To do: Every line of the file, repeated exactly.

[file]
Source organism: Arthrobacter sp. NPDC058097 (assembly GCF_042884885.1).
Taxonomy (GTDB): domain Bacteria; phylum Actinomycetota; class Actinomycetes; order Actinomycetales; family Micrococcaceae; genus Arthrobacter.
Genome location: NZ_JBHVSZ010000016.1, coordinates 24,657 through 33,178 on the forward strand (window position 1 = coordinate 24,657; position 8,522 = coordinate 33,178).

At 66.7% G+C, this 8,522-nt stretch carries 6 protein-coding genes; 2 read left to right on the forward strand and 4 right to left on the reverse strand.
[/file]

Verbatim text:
Source organism: Arthrobacter sp. NPDC058097 (assembly GCF_042884885.1).
Taxonomy (GTDB): domain Bacteria; phylum Actinomycetota; class Actinomycetes; order Actinomycetales; family Micrococcaceae; genus Arthrobacter.
Genome location: NZ_JBHVSZ010000016.1, coordinates 24,657 through 33,178 on the forward strand (window position 1 = coordinate 24,657; position 8,522 = coordinate 33,178).

At 66.7% G+C, this 8,522-nt stretch carries 6 protein-coding genes; 2 read left to right on the forward strand and 4 right to left on the reverse strand.